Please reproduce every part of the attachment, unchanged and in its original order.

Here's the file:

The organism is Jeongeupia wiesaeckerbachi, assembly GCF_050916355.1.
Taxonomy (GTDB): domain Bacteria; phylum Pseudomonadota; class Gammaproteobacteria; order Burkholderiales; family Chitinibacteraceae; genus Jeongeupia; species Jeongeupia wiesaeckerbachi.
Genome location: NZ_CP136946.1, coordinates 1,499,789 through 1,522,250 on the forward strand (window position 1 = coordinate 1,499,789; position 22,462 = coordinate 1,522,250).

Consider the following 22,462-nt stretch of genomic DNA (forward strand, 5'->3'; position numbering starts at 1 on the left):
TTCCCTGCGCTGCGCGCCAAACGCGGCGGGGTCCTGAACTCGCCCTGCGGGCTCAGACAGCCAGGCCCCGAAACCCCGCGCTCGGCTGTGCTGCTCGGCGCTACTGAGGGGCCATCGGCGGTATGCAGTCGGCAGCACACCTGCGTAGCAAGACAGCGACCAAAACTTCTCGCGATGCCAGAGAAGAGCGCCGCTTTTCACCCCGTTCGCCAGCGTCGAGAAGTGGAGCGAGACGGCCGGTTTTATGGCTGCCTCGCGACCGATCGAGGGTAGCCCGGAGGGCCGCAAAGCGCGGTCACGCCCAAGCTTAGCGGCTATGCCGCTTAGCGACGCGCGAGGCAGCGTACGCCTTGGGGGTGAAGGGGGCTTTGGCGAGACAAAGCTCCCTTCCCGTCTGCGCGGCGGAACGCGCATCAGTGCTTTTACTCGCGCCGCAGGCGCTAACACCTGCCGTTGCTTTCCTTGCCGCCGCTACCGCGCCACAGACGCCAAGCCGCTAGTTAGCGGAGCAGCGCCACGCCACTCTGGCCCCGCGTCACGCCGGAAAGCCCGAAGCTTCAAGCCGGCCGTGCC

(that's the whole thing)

The organism is Jeongeupia wiesaeckerbachi, assembly GCF_050916355.1.
Taxonomy (GTDB): domain Bacteria; phylum Pseudomonadota; class Gammaproteobacteria; order Burkholderiales; family Chitinibacteraceae; genus Jeongeupia; species Jeongeupia wiesaeckerbachi.
Genome location: NZ_CP136946.1, coordinates 1,499,789 through 1,522,250 on the forward strand (window position 1 = coordinate 1,499,789; position 22,462 = coordinate 1,522,250).

Consider the following 22,462-nt stretch of genomic DNA (forward strand, 5'->3'; position numbering starts at 1 on the left):
TTCCCTGCGCTGCGCGCCAAACGCGGCGGGGTCCTGAACTCGCCCTGCGGGCTCAGACAGCCAGGCCCCGAAACCCCGCGCTCGGCTGTGCTGCTCGGCGCTACTGAGGGGCCATCGGCGGTATGCAGTCGGCAGCACACCTGCGTAGCAAGACAGCGACCAAAACTTCTCGCGATGCCAGAGAAGAGCGCCGCTTTTCACCCCGTTCGCCAGCGTCGAGAAGTGGAGCGAGACGGCCGGTTTTATGGCTGCCTCGCGACCGATCGAGGGTAGCCCGGAGGGCCGCAAAGCGCGGTCACGCCCAAGCTTAGCGGCTATGCCGCTTAGCGACGCGCGAGGCAGCGTACGCCTTGGGGGTGAAGGGGGCTTTGGCGAGACAAAGCTCCCTTCCCGTCTGCGCGGCGGAACGCGCATCAGTGCTTTTACTCGCGCCGCAGGCGCTAACACCTGCCGTTGCTTTCCTTGCCGCCGCTACCGCGCCACAGACGCCAAGCCGCTAGTTAGCGGAGCAGCGCCACGCCACTCTGGCCCCGCGTCACGCCGGAAAGCCCGAAGCTTCAAGCCGGCCGTGCC